There were a lot of things done to keep the walls strong, such as pilasters, recessed entries, planters, window wells, interior walls and even shower stalls. Of course a simple jog in the wall could be used as well. With bit of planning, and the size of homes built then, there is no reason to have a wall over 12' long.
 

·
Contractor
Joined
·
7,406 Posts
Discussion Starter · #11 · (Edited)
Update:

We finished the dig and removal of the existing structure. The Engineer is going to examine the footing and soil to determine if additional work must be done prior to rebuilding the wall.

Some pics:









The columns were installed by others at the time of the wall failure, we did not disturb them, even though the temporary shoring wall was in place.




 

·
Contractor
Joined
·
7,406 Posts
Discussion Starter · #14 ·
Looks like it is staying pretty dry
Frozen is dry....until it melts. :D

We had to dig the frost off, each day, as we worked.

As far as the normal site conditions, it is not a "wet" area, and that is not what caused the failure.

It is probably pretty wet today, the 12+ inches of snow, since we finished the dig, is melting away.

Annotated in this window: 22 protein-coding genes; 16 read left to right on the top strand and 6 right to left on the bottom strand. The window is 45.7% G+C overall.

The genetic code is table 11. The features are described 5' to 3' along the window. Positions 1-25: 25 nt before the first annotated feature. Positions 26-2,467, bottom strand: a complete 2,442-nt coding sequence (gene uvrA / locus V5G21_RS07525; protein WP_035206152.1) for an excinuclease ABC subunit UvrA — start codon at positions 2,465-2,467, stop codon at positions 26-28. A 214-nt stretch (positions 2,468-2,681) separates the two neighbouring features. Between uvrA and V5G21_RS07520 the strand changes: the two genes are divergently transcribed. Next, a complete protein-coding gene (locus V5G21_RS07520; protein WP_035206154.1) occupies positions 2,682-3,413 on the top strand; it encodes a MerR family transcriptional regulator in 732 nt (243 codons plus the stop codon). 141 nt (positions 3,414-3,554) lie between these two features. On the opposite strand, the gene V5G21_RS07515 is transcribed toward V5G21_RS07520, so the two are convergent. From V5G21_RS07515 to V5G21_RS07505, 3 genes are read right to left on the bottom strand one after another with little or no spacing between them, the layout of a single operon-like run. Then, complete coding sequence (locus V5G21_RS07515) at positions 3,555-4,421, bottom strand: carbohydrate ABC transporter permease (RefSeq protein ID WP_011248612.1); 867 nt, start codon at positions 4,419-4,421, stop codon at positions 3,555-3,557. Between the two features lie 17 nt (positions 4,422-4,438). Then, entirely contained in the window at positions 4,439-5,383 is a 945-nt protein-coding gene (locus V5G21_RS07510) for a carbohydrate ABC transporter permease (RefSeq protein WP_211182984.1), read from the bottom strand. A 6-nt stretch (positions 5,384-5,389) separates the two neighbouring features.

·
Contractor
Joined
·
7,406 Posts
Discussion Starter · #15 ·
Back on this project again. Lot's of delays due to things way out of my control, but we applied some sheet membrane to the foundation a few weeks ago and this week placed a couple tubes to support the terraces above.

The steel beams are to be removed next week, then we can start to fill and compact.







We are installing dimple board along the foundation, as well as draintile to daylight. We will install the rest of the membrane as we back fill.
 

·
Contractor
Joined
·
7,406 Posts
Discussion Starter · #17 ·
The steel beams were removed earlier this week and we started the backfill phase.





This is the detail the architect provided for backfilling, a 1' column of #57 stone wrapped in filter fabric. :rolleyes:



Our method to try and contain the stone fill while being able to compact the soil. Plywood panels with the filter fabric lining the inside, we would backfill along the outside, add about 1' of stone in the panel, raise the panels, compact the soil, repeat the process.



Filled to an elevation that will allow the masons to complete the repairs to the brick veneer, once they are done, we'll finish the filling and grading.

 

·
Vagitarian
Joined
·
3,589 Posts
Tom, I notice the downspouts on the front of the building. Were they originally piped underground out to daylight or did they dump on the ground. Most likely part of the problem.

Also, will you be extending these downspouts out to daylight underground ?
 

·
Contractor
Joined
·
7,406 Posts
Discussion Starter · #19 · (Edited)
The downspouts did have some piping attached, it was not adequate in my opinion.

We will be burying pipe and extending to daylight, probably around the corner of the building, the grade slopes pretty fast along the left side, it is walkout in the back.
 
1 - 20 of 23 Posts
Top